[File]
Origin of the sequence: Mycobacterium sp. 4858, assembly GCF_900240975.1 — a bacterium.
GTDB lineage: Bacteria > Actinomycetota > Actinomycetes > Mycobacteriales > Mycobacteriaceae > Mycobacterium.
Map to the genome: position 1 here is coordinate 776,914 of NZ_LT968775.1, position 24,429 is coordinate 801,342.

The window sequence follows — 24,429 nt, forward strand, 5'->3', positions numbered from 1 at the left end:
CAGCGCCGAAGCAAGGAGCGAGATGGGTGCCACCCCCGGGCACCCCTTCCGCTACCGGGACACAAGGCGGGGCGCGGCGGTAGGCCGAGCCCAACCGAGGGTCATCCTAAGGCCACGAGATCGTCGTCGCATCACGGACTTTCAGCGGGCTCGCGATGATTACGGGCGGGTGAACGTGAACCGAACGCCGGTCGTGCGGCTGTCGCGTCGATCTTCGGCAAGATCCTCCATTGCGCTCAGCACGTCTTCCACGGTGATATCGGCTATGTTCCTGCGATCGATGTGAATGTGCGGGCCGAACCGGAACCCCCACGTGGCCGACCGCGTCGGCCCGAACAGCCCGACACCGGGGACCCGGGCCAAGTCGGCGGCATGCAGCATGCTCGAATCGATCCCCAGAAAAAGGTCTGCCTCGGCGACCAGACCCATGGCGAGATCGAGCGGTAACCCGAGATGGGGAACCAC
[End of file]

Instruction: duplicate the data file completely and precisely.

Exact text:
Origin of the sequence: Mycobacterium sp. 4858, assembly GCF_900240975.1 — a bacterium.
GTDB lineage: Bacteria > Actinomycetota > Actinomycetes > Mycobacteriales > Mycobacteriaceae > Mycobacterium.
Map to the genome: position 1 here is coordinate 776,914 of NZ_LT968775.1, position 24,429 is coordinate 801,342.

The window sequence follows — 24,429 nt, forward strand, 5'->3', positions numbered from 1 at the left end:
CAGCGCCGAAGCAAGGAGCGAGATGGGTGCCACCCCCGGGCACCCCTTCCGCTACCGGGACACAAGGCGGGGCGCGGCGGTAGGCCGAGCCCAACCGAGGGTCATCCTAAGGCCACGAGATCGTCGTCGCATCACGGACTTTCAGCGGGCTCGCGATGATTACGGGCGGGTGAACGTGAACCGAACGCCGGTCGTGCGGCTGTCGCGTCGATCTTCGGCAAGATCCTCCATTGCGCTCAGCACGTCTTCCACGGTGATATCGGCTATGTTCCTGCGATCGATGTGAATGTGCGGGCCGAACCGGAACCCCCACGTGGCCGACCGCGTCGGCCCGAACAGCCCGACACCGGGGACCCGGGCCAAGTCGGCGGCATGCAGCATGCTCGAATCGATCCCCAGAAAAAGGTCTGCCTCGGCGACCAGACCCATGGCGAGATCGAGCGGTAACCCGAGATGGGGAACCAC